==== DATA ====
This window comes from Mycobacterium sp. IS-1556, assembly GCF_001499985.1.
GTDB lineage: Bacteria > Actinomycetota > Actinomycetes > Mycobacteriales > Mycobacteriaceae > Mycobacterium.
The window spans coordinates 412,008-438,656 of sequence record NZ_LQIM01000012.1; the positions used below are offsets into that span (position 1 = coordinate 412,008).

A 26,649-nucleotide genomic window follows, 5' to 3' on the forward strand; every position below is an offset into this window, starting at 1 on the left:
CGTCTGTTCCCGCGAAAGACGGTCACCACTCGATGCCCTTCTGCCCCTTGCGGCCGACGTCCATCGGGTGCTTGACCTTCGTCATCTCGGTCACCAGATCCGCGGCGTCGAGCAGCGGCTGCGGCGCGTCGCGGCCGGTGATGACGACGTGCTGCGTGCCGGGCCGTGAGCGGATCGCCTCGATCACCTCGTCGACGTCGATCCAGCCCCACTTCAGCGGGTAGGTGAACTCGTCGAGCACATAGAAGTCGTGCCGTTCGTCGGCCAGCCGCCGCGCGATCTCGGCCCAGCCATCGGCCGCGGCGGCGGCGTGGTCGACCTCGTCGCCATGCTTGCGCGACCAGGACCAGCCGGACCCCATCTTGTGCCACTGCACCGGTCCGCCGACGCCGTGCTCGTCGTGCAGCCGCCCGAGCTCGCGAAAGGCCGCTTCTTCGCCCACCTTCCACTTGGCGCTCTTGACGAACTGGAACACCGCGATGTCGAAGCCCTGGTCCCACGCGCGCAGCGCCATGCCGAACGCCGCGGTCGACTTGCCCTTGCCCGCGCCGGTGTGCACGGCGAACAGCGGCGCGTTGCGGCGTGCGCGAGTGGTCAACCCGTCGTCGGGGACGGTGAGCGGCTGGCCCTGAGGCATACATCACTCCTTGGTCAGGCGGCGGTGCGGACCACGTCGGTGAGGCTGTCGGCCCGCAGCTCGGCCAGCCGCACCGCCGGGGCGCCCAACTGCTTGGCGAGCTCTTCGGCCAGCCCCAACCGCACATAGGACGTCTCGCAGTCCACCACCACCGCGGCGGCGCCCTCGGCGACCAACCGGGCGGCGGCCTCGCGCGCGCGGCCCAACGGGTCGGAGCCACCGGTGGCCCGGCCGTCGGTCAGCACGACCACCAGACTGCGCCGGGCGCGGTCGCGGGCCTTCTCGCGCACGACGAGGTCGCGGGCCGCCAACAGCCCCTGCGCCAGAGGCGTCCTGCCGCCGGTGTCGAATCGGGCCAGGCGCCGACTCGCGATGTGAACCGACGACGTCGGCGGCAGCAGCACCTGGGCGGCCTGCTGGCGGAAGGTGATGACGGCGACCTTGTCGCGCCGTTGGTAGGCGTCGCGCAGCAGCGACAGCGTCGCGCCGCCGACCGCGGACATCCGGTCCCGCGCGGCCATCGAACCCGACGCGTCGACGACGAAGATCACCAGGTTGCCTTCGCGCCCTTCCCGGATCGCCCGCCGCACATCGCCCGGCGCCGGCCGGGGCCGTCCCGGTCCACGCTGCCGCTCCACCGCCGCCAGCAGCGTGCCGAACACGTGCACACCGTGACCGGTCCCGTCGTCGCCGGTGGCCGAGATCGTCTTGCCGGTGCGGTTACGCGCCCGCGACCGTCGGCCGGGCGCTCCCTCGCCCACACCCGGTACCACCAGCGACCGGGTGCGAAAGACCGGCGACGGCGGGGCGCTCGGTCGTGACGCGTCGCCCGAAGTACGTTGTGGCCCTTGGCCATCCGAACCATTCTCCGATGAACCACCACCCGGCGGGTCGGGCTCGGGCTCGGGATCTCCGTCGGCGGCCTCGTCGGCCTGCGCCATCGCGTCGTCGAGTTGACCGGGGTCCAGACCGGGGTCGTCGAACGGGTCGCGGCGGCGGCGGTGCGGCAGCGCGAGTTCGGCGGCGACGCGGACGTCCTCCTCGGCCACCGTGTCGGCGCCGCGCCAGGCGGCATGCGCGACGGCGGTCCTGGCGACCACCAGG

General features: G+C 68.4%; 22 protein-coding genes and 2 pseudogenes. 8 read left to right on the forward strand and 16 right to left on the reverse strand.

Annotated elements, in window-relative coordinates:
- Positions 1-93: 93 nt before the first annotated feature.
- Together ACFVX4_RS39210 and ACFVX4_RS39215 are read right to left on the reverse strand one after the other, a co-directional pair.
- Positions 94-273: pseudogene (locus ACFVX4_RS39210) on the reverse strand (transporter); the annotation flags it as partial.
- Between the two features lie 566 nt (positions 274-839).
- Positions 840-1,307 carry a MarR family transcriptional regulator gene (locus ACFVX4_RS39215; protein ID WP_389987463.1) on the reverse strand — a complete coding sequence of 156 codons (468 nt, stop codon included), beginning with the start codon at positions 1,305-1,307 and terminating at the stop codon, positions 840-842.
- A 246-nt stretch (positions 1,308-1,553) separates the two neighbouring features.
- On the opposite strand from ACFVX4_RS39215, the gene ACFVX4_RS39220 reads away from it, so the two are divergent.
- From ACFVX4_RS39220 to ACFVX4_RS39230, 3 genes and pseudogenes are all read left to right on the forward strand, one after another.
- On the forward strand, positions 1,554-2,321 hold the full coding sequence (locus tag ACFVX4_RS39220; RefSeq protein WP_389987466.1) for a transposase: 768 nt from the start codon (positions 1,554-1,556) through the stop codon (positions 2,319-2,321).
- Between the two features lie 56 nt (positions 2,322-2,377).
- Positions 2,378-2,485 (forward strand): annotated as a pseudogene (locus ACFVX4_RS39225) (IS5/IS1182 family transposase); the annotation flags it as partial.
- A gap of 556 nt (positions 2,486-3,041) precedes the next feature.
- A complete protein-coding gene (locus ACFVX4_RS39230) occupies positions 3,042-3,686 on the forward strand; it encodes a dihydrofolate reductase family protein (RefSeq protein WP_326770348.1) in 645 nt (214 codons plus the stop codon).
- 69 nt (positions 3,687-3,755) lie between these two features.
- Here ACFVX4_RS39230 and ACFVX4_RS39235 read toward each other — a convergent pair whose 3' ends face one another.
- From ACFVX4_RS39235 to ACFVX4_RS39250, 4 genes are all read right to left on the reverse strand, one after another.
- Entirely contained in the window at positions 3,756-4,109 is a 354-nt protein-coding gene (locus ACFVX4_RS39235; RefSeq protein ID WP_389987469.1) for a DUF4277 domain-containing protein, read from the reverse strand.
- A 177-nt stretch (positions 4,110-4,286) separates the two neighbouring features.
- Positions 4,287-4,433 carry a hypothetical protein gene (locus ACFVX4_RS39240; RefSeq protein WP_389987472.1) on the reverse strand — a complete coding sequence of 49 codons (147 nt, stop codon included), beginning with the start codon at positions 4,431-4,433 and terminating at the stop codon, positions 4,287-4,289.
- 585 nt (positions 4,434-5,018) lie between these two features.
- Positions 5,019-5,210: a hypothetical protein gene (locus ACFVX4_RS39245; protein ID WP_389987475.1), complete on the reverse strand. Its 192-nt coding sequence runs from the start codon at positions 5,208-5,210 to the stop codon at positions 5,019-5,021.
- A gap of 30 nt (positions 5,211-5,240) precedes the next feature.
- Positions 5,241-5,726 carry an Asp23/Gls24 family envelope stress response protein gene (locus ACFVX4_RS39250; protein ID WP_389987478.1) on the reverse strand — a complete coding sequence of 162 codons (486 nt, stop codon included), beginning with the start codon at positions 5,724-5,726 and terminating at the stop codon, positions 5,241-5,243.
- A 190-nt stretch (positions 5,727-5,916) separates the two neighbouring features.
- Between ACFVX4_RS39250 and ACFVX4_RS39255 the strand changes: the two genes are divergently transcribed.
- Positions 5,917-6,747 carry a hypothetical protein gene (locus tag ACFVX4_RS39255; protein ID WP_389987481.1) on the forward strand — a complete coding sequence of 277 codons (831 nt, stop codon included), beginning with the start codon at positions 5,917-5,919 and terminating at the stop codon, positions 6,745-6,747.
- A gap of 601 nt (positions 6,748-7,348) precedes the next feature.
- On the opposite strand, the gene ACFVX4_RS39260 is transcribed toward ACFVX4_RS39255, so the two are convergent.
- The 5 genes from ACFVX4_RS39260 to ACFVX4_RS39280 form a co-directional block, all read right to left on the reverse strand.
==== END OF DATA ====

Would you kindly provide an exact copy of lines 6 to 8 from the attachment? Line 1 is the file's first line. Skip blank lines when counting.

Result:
General features: G+C 68.4%; 22 protein-coding genes and 2 pseudogenes. 8 read left to right on the forward strand and 16 right to left on the reverse strand.

Annotated elements, in window-relative coordinates:
- Positions 1-93: 93 nt before the first annotated feature.